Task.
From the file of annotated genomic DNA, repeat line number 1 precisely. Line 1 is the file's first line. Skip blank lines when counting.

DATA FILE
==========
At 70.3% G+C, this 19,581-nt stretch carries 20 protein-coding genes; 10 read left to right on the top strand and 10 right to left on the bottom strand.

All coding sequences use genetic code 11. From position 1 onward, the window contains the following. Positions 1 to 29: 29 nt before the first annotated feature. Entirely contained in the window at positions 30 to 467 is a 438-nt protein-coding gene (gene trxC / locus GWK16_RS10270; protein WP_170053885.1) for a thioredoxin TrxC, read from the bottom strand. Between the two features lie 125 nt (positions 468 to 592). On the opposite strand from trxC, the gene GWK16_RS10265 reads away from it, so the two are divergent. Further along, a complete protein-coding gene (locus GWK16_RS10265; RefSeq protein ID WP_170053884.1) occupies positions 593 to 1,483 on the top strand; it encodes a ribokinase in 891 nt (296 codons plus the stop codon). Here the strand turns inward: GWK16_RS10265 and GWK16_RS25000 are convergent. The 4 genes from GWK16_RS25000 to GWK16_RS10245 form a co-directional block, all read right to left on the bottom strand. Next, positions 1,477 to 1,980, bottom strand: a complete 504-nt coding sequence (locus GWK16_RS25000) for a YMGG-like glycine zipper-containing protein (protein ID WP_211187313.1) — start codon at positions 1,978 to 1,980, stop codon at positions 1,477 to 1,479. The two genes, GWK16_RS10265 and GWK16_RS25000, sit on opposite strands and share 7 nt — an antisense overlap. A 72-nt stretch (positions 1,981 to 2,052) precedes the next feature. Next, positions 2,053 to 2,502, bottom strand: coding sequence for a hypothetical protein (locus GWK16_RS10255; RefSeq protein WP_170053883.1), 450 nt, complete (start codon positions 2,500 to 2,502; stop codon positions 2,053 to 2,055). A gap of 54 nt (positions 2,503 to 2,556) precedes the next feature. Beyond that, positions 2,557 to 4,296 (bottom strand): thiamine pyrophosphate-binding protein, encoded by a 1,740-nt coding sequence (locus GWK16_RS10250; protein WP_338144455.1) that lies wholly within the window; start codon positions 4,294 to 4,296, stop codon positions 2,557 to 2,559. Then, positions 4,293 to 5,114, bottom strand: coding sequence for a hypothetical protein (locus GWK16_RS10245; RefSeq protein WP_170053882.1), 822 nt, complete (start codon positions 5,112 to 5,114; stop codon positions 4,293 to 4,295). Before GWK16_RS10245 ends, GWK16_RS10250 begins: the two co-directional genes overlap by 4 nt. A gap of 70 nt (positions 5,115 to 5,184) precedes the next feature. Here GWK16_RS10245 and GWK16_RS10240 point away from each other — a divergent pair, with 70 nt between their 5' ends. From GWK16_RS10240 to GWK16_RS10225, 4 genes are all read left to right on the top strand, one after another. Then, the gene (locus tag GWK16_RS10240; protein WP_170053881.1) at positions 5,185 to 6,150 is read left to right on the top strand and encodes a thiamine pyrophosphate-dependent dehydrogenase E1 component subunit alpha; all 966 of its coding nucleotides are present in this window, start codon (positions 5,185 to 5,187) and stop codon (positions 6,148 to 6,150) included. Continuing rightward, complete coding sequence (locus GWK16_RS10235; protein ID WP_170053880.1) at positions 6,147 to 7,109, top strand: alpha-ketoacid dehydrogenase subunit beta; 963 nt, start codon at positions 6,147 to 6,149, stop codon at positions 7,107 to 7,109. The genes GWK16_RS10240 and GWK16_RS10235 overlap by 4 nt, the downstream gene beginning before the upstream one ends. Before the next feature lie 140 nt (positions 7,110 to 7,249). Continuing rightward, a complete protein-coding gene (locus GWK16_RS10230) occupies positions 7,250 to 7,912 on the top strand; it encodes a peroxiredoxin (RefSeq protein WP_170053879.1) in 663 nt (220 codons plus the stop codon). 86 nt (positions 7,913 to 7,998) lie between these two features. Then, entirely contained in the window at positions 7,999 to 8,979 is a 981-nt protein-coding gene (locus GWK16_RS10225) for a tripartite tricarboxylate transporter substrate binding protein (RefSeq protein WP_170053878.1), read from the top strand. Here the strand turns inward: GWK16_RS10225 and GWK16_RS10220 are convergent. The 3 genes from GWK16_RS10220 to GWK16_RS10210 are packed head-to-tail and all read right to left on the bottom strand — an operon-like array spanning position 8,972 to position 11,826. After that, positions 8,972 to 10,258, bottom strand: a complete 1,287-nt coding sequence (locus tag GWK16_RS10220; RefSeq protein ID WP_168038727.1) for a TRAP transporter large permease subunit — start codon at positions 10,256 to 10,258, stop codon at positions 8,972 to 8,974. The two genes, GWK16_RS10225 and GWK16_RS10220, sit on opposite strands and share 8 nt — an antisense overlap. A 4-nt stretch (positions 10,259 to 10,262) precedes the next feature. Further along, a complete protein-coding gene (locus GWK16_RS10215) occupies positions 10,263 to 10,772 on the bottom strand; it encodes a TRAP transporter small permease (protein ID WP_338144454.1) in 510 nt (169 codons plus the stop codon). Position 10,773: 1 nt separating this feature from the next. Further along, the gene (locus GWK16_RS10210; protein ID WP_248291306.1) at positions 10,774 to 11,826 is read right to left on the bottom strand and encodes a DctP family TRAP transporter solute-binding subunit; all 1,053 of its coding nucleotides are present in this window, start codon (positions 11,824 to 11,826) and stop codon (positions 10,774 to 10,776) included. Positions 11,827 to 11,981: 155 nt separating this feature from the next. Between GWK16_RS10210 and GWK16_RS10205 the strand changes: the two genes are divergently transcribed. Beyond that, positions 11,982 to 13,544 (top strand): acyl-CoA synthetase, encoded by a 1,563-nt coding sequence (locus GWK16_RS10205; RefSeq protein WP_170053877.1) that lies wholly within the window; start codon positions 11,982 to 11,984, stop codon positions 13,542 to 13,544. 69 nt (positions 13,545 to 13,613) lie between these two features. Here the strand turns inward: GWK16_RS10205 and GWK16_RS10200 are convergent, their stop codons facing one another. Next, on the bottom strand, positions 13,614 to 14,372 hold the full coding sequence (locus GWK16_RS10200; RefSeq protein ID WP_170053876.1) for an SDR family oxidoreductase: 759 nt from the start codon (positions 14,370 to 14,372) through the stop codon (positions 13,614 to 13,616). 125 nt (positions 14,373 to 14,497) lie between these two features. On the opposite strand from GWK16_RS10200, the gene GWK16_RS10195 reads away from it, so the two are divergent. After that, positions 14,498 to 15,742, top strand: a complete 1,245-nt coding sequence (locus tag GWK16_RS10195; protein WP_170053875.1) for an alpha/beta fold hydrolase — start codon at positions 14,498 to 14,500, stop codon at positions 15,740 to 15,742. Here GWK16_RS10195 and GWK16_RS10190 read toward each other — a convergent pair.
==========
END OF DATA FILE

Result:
At 70.3% G+C, this 19,581-nt stretch carries 20 protein-coding genes; 10 read left to right on the top strand and 10 right to left on the bottom strand.